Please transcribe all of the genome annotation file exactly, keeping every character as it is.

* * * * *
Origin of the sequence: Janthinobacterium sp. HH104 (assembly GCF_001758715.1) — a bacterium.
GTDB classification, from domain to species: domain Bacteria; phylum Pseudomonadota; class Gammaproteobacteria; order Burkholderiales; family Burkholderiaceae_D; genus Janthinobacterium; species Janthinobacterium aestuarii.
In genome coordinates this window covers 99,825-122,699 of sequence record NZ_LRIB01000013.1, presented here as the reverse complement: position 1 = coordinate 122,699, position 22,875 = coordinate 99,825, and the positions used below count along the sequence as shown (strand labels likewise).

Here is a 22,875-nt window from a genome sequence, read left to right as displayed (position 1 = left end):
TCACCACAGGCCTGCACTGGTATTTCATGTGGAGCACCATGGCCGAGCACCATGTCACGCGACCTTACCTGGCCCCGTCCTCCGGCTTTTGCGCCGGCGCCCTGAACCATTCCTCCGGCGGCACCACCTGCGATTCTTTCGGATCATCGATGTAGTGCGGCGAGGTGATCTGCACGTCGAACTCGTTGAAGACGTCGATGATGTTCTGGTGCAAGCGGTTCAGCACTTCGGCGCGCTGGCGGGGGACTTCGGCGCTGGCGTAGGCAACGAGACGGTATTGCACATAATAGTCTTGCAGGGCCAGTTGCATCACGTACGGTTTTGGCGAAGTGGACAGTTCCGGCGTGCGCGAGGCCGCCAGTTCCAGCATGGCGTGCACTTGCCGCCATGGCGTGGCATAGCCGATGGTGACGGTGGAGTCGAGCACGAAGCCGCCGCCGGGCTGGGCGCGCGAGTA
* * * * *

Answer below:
Origin of the sequence: Janthinobacterium sp. HH104 (assembly GCF_001758715.1) — a bacterium.
GTDB classification, from domain to species: domain Bacteria; phylum Pseudomonadota; class Gammaproteobacteria; order Burkholderiales; family Burkholderiaceae_D; genus Janthinobacterium; species Janthinobacterium aestuarii.
In genome coordinates this window covers 99,825-122,699 of sequence record NZ_LRIB01000013.1, presented here as the reverse complement: position 1 = coordinate 122,699, position 22,875 = coordinate 99,825, and the positions used below count along the sequence as shown (strand labels likewise).

Here is a 22,875-nt window from a genome sequence, read left to right as displayed (position 1 = left end):
TCACCACAGGCCTGCACTGGTATTTCATGTGGAGCACCATGGCCGAGCACCATGTCACGCGACCTTACCTGGCCCCGTCCTCCGGCTTTTGCGCCGGCGCCCTGAACCATTCCTCCGGCGGCACCACCTGCGATTCTTTCGGATCATCGATGTAGTGCGGCGAGGTGATCTGCACGTCGAACTCGTTGAAGACGTCGATGATGTTCTGGTGCAAGCGGTTCAGCACTTCGGCGCGCTGGCGGGGGACTTCGGCGCTGGCGTAGGCAACGAGACGGTATTGCACATAATAGTCTTGCAGGGCCAGTTGCATCACGTACGGTTTTGGCGAAGTGGACAGTTCCGGCGTGCGCGAGGCCGCCAGTTCCAGCATGGCGTGCACTTGCCGCCATGGCGTGGCATAGCCGATGGTGACGGTGGAGTCGAGCACGAAGCCGCCGCCGGGCTGGGCGCGCGAGTA